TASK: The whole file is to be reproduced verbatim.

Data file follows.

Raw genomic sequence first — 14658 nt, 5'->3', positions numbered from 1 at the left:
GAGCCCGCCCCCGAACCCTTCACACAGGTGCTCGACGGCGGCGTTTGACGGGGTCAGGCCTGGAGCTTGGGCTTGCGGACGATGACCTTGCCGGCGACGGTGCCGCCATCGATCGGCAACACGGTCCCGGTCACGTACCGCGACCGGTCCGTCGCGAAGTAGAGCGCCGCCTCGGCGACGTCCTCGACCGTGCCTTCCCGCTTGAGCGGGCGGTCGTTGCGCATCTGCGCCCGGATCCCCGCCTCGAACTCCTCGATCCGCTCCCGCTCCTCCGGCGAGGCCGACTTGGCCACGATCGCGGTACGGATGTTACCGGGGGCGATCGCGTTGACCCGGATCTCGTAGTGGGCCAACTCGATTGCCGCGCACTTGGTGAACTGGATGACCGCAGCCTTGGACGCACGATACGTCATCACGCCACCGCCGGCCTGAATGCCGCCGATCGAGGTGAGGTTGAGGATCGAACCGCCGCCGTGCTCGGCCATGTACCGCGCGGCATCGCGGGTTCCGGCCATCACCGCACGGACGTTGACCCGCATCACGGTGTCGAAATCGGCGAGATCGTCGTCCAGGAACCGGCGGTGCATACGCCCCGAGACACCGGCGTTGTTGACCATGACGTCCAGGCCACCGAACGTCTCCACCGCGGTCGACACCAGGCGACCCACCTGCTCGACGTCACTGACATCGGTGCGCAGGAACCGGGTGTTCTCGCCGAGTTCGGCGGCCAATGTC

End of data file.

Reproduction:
Raw genomic sequence first — 14658 nt, 5'->3', positions numbered from 1 at the left:
GAGCCCGCCCCCGAACCCTTCACACAGGTGCTCGACGGCGGCGTTTGACGGGGTCAGGCCTGGAGCTTGGGCTTGCGGACGATGACCTTGCCGGCGACGGTGCCGCCATCGATCGGCAACACGGTCCCGGTCACGTACCGCGACCGGTCCGTCGCGAAGTAGAGCGCCGCCTCGGCGACGTCCTCGACCGTGCCTTCCCGCTTGAGCGGGCGGTCGTTGCGCATCTGCGCCCGGATCCCCGCCTCGAACTCCTCGATCCGCTCCCGCTCCTCCGGCGAGGCCGACTTGGCCACGATCGCGGTACGGATGTTACCGGGGGCGATCGCGTTGACCCGGATCTCGTAGTGGGCCAACTCGATTGCCGCGCACTTGGTGAACTGGATGACCGCAGCCTTGGACGCACGATACGTCATCACGCCACCGCCGGCCTGAATGCCGCCGATCGAGGTGAGGTTGAGGATCGAACCGCCGCCGTGCTCGGCCATGTACCGCGCGGCATCGCGGGTTCCGGCCATCACCGCACGGACGTTGACCCGCATCACGGTGTCGAAATCGGCGAGATCGTCGTCCAGGAACCGGCGGTGCATACGCCCCGAGACACCGGCGTTGTTGACCATGACGTCCAGGCCACCGAACGTCTCCACCGCGGTCGACACCAGGCGACCCACCTGCTCGACGTCACTGACATCGGTGCGCAGGAACCGGGTGTTCTCGCCGAGTTCGGCGGCCAATGTC